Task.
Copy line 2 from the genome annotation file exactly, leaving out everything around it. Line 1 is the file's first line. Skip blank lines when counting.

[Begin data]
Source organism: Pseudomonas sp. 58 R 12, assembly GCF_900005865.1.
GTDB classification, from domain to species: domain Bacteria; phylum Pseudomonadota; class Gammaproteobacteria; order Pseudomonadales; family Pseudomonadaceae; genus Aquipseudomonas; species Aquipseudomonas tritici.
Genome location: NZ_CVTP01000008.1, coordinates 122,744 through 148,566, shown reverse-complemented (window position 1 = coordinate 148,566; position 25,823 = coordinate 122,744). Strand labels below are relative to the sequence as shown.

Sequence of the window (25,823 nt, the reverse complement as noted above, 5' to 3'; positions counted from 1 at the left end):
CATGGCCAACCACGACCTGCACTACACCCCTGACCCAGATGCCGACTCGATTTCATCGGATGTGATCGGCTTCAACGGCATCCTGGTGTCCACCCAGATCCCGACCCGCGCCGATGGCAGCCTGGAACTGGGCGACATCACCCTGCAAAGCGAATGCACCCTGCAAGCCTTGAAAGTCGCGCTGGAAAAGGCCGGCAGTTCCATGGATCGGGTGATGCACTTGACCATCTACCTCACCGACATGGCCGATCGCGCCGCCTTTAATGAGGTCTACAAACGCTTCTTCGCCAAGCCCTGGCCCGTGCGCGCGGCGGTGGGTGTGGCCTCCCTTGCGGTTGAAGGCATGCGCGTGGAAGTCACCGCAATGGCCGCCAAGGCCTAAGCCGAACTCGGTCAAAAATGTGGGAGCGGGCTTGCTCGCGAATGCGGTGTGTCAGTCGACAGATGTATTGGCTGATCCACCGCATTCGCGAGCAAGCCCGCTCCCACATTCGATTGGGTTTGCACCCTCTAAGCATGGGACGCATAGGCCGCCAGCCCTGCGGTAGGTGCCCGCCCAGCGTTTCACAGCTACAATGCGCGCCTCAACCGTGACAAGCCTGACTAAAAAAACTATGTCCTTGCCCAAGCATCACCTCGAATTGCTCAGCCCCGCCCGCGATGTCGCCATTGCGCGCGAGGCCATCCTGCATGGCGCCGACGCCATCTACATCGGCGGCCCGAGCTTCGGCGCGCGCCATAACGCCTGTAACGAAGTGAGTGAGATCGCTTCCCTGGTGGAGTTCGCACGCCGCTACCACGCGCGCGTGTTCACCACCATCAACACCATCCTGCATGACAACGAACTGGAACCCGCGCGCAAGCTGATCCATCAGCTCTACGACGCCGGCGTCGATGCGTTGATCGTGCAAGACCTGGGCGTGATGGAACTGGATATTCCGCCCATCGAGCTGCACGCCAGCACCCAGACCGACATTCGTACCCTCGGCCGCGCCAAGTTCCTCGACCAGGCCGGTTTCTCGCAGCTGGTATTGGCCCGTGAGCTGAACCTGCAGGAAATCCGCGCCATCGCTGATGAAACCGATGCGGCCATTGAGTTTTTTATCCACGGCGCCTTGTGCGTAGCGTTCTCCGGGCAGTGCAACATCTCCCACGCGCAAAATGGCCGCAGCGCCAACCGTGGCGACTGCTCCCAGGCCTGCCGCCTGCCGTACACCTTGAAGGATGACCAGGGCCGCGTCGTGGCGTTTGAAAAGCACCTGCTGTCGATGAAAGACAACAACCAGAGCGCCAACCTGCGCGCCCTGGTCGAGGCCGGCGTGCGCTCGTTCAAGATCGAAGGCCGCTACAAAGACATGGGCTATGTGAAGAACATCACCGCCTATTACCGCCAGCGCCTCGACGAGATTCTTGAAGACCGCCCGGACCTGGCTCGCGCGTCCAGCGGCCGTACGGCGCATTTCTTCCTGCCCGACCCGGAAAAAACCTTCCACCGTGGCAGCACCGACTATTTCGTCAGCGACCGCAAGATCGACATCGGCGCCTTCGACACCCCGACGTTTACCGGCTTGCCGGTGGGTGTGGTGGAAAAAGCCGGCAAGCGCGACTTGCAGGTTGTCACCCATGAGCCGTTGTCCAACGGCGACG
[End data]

GTDB classification, from domain to species: domain Bacteria; phylum Pseudomonadota; class Gammaproteobacteria; order Pseudomonadales; family Pseudomonadaceae; genus Aquipseudomonas; species Aquipseudomonas tritici.